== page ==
The pandemic might have propelled us into remote working but a hybrid workplace is a useful model that could address other crises such as transport strikes, high petrol prices, floods, earthquakes or fire. In Sydney, CBD employees have been asked to leave the city centre twice since 2014; once during the Martin Place siege and again in the following year when then-premier Mike Baird recommended that employers allow staff to leave work early to avoid transport issues likely with the coming chaotic weather system. Enabling a hybrid workplace can mitigate risks to staff and productivity while enabling building owners and tenants to respond rapidly to changed circumstances. Of those employees surveyed in a 2021 Jones Lang LaSalle report in the US, 55% want to work for organisations in places that can innovate and adapt to future crises.
What is a hybrid workplace?
The term ‘hybrid workplace’ describes a work model that uses multiple locations rather than a single office building. Under this model, work from home is accommodated by technology, as is ‘the third place’, often a café or library. (Most larger office-based businesses will recognise the concept of ‘meeting room 5’ – the nearest coffee shop.)
Is the office dead?
While we believe that the office will remain the primary destination for many workers, especially those who need to collaborate on creative projects, in the interim we must recognise that for the immediate future, it is unlikely that all workers are prepared to return to the office on a full-time basis. However, organisations and employees alike recognise the value of a physical office in instilling and reinforcing culture, attracting and retaining talent, enabling innovation and providing the valuable social connections that most of us are hard wired to expect. Building owners and tenants alike, however, must consider flexible design for workplaces that allow for rapid change of use depending on need.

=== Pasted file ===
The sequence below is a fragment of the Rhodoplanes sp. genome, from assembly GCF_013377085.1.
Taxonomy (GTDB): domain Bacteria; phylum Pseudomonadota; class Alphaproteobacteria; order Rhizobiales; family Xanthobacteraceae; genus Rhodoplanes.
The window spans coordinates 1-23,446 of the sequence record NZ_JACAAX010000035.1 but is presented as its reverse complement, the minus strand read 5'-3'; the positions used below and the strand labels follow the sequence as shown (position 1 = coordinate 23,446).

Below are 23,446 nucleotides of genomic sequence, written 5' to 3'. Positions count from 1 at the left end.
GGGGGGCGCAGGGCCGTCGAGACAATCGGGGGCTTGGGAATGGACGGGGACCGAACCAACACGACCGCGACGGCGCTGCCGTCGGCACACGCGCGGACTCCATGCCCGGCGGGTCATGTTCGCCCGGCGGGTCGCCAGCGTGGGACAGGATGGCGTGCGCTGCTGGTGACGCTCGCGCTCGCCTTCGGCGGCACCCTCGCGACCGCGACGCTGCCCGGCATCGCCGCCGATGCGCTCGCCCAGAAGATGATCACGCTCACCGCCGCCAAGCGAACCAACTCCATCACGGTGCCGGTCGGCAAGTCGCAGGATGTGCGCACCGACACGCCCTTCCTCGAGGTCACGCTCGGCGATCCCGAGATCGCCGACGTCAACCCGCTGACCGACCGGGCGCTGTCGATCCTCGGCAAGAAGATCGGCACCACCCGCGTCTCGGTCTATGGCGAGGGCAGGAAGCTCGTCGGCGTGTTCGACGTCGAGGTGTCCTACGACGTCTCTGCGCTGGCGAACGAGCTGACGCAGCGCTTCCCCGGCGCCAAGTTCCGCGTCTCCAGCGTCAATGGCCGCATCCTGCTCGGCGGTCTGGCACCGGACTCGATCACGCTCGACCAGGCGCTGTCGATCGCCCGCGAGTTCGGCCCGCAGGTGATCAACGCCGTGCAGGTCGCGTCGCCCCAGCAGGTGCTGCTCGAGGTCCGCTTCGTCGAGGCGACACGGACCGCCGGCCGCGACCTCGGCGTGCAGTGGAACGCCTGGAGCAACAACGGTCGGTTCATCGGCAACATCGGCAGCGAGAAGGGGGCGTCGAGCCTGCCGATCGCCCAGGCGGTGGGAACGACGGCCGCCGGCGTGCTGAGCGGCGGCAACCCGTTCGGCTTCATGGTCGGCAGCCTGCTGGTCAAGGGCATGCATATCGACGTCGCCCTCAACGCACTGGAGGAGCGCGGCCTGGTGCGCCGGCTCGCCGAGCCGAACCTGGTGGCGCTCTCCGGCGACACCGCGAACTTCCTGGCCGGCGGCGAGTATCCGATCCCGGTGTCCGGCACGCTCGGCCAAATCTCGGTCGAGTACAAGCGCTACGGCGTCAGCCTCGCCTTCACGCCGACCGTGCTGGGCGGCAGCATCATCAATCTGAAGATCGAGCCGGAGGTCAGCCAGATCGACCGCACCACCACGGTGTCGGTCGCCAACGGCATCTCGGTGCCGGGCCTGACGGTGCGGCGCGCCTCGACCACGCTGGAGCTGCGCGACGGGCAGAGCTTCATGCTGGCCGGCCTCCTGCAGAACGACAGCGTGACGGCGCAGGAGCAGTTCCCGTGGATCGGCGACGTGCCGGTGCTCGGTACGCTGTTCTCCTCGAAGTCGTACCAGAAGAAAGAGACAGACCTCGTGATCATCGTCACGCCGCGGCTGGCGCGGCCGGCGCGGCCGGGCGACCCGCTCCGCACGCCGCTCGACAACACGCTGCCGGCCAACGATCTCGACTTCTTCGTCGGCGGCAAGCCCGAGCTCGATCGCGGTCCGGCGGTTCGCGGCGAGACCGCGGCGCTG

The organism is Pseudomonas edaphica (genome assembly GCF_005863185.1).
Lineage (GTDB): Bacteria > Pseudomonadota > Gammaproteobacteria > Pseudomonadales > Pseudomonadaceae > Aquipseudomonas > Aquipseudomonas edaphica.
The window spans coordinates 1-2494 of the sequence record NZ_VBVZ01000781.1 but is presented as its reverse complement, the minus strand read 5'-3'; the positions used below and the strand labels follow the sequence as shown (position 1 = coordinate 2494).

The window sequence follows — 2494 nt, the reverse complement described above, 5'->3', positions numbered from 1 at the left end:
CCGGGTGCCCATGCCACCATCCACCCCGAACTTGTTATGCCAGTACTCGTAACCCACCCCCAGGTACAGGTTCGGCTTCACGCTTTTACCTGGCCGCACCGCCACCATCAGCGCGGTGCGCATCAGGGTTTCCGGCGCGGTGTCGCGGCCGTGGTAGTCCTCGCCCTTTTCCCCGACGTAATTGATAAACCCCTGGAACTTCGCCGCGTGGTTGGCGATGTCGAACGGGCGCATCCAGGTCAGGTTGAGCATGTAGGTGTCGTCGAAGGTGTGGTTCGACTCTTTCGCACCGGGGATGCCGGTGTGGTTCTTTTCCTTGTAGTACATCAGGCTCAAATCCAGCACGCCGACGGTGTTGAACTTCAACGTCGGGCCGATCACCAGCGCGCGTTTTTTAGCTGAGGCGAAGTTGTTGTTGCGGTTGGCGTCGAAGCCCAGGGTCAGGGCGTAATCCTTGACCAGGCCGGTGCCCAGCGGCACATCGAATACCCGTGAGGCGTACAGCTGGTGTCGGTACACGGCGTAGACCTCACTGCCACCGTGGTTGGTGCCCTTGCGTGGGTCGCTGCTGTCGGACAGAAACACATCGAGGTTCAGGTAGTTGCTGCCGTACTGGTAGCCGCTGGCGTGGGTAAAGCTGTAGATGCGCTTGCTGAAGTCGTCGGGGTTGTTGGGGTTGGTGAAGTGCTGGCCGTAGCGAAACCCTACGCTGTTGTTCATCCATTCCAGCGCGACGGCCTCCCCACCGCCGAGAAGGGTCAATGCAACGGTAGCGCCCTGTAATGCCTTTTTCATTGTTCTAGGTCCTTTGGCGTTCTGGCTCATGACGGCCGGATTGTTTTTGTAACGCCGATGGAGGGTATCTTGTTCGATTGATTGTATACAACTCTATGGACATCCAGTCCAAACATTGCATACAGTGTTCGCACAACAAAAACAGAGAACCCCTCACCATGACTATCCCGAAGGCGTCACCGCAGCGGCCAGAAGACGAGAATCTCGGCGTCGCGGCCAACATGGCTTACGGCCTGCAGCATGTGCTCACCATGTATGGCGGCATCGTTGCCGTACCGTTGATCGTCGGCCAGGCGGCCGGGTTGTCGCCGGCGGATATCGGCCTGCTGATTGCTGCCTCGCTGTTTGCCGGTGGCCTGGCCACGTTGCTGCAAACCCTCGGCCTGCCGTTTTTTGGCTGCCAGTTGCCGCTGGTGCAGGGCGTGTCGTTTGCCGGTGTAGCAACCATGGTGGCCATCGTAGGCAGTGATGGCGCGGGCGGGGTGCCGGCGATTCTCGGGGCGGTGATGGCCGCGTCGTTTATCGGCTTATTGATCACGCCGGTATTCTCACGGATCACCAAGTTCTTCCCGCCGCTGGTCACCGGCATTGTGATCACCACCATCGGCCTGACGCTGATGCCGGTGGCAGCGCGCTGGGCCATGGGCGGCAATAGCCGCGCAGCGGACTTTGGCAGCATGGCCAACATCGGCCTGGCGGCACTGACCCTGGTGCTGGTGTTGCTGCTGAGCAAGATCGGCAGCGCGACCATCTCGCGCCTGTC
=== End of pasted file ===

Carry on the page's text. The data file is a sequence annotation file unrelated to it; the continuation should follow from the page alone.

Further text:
Reimagining the workplace for a hybrid work model
The hybrid model has proven to be good not only for business, but also for community and the environment. The benefits of not commuting to the office, while they are more evident in capital cities, cannot be discounted for Mount Gambier. Organisations with office-based workers will need to enable workers with technology that will lead to seamless connections between the primary office location and remote workers, wherever they may be.
Although the work from home movement was accelerated during covid, organisations must be prepared to embed the learnings from the past two years and adapt offices to cater for a new regime.
When looking at office space, how can you keep people safe? As a commercial property owner, how can you design units for maximum flexibility? Are there opportunities in your organisation to move to activity-based working? Will this increase demand for tech-enabled meeting rooms and quiet spaces?
There’s a strong business case for more flexible work spaces. A continued requirement for social distancing means fewer people in the office at one time. Many of the previous face-to-face meetings that might have involved interstate travel can now be carried out reasonably effectively via, for example, Microsoft Teams, Zoom or Skype.
Employers should consider that work is no longer a destination but something that must be achieved. Flexibility is becoming a key employee value proposition that will help employers attract and retain talent. Organisations, while improving technology, can find cost savings through reduced need for office space or lower outgoings if time in the office is compressed to three days rather than five, for example
Importantly, organisations must consider security – not only the safety of their employees with office design and facilities with restricted access entries, but also, through the appropriate workplace health and safety policies that cater for both on-site and off-site workers.
Can we help with your Mount Gambier commercial property?
Call Herbert Commercial on 08 87 250 500 for a complimentary annual investment portfolio assessment. From this assessment, feedback may warrant the need to seek Herbert Commercial’s advice and expertise with formulating a plan to action restructuring or renegotiating the best lease scenario moving forward. We’re here to help.
As the only dedicated commercial property agency in Mount Gambier, we have a network with and are sought after by national commercial agencies as a trusted extension to their services. Our wealth of commercial knowledge of the Mount Gambier market extends to the broader commercial market, meaning we can ensure you achieve your commercial property goals.